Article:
My team pulled together like never before, coordinating with Allen, learning geography (CA-AZ-NM-OK-MO-IL-IN-OH), getting almost hourly updates the day and night before the event. An entire team was working at high speed – but contending with speed limits and time zones – to make this right, and an entire team of volunteers was on-call to unwrap and hang these medals for you the moment they arrived, and before you reached the finish line.
Unfortunately, Allen lost some time in construction zones in the wee hours of Sunday morning, and the medals, both fortunately and unfortunately, arrived at the finish line at 9:30 a.m. What appeared chaotic and perhaps even happenstance to some onlookers was truly anything but: it was our desire to get these medals into your hands before you left that finish line. Hence the golf carts and forklifts, and in some instances, the still wrapped medals. We know that something is lost in not having the medal placed around your neck; we also know these were extraordinary circumstances.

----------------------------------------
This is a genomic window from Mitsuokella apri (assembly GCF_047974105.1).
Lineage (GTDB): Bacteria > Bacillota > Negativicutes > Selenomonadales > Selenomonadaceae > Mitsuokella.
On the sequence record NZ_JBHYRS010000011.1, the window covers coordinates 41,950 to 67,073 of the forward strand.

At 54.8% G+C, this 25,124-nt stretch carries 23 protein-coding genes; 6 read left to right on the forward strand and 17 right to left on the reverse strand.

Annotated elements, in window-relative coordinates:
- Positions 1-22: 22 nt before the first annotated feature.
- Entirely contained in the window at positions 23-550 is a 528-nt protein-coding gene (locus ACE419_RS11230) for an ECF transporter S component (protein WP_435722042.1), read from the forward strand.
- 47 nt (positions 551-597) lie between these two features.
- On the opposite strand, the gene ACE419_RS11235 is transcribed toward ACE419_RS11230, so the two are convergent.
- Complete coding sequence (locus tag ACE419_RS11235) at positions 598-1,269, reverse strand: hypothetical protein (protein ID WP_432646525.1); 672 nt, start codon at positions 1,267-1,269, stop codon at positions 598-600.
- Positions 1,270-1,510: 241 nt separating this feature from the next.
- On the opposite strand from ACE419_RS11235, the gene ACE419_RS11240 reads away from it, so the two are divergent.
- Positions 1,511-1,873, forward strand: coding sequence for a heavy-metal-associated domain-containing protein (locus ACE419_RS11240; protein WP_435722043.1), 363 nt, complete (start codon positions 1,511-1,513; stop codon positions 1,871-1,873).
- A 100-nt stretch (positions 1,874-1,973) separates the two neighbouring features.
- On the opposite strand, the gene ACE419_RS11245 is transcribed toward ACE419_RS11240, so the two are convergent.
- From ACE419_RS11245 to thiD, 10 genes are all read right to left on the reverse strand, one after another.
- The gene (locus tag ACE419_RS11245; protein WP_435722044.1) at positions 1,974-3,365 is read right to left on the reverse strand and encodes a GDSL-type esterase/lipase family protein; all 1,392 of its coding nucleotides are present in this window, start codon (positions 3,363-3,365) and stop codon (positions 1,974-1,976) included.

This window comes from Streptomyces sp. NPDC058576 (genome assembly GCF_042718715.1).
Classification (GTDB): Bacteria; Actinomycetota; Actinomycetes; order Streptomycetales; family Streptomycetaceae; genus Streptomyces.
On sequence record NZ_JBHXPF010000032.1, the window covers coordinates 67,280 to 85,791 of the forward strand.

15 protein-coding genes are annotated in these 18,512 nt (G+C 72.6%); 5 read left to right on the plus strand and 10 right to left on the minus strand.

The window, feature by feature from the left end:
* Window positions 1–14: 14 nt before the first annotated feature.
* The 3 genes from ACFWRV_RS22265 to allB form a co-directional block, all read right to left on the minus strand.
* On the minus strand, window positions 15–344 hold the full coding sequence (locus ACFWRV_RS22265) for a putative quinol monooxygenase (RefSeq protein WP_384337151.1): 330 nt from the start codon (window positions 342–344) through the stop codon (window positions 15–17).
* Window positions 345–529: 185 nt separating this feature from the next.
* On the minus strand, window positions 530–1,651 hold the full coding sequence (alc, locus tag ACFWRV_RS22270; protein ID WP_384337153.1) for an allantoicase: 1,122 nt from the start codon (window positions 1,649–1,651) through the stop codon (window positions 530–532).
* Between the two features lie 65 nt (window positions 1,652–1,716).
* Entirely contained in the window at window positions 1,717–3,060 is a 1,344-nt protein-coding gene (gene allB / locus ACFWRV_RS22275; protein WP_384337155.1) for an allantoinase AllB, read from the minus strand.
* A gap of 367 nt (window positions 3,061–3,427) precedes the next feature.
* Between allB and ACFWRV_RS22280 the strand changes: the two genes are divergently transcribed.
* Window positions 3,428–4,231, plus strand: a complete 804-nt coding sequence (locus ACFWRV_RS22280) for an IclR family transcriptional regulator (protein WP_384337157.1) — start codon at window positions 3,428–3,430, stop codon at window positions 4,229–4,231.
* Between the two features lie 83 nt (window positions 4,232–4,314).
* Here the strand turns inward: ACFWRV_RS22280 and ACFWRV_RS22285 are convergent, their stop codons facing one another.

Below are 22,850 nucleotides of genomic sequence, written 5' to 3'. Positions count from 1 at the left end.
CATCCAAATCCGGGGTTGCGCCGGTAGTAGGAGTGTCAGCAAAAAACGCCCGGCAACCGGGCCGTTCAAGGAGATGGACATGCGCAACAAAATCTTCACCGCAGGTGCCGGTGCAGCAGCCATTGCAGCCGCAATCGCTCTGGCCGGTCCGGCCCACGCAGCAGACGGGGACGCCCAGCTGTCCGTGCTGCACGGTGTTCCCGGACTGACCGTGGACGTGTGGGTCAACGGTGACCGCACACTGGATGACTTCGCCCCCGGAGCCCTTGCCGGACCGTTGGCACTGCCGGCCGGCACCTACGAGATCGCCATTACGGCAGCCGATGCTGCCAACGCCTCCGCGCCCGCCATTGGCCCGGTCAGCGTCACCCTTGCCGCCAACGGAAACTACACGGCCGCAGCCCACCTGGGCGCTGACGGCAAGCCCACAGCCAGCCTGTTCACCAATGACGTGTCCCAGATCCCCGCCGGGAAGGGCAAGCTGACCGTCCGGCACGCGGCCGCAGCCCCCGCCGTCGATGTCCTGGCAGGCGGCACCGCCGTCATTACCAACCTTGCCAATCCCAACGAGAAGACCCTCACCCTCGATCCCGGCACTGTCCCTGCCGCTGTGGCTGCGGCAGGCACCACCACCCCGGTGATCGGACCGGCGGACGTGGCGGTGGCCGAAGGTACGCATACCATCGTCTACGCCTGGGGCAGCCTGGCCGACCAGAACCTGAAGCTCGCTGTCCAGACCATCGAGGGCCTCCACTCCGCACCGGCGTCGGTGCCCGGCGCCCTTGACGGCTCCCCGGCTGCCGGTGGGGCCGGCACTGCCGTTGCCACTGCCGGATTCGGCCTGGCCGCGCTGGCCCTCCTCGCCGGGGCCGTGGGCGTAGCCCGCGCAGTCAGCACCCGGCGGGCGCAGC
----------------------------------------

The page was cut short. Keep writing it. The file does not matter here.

We absolutely understand the frustration and irritation with the medal situation. We know that some of you may feel a moment was lost that can never be recaptured. For that, again, we are truly sorry and we will make sure that each person who missed their medal receives it promptly.
If needed, please email email@example.com with your mailing address and we will make sure that each person who wasn’t able to get their medal, will receive one.
I am so truly grateful to each of you for choosing our race, as well as your patience and grace with this situation, and I hope that you enjoyed the rest of an inspiring Race Day!